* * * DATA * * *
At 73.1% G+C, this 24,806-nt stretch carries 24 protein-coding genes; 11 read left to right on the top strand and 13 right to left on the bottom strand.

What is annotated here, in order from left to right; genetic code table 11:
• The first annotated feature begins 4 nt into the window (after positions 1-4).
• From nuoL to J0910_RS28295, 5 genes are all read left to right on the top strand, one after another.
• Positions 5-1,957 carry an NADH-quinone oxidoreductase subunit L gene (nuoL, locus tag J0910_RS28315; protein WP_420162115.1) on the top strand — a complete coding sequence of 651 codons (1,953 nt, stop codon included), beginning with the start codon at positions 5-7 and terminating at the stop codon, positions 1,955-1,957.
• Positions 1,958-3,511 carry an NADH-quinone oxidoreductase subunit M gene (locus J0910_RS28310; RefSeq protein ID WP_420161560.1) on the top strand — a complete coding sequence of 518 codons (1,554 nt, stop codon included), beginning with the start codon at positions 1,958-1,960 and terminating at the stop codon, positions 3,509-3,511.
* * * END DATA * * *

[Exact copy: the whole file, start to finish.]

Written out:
At 73.1% G+C, this 24,806-nt stretch carries 24 protein-coding genes; 11 read left to right on the top strand and 13 right to left on the bottom strand.

What is annotated here, in order from left to right; genetic code table 11:
• The first annotated feature begins 4 nt into the window (after positions 1-4).
• From nuoL to J0910_RS28295, 5 genes are all read left to right on the top strand, one after another.
• Positions 5-1,957 carry an NADH-quinone oxidoreductase subunit L gene (nuoL, locus tag J0910_RS28315; protein WP_420162115.1) on the top strand — a complete coding sequence of 651 codons (1,953 nt, stop codon included), beginning with the start codon at positions 5-7 and terminating at the stop codon, positions 1,955-1,957.
• Positions 1,958-3,511 carry an NADH-quinone oxidoreductase subunit M gene (locus J0910_RS28310; RefSeq protein ID WP_420161560.1) on the top strand — a complete coding sequence of 518 codons (1,554 nt, stop codon included), beginning with the start codon at positions 1,958-1,960 and terminating at the stop codon, positions 3,509-3,511.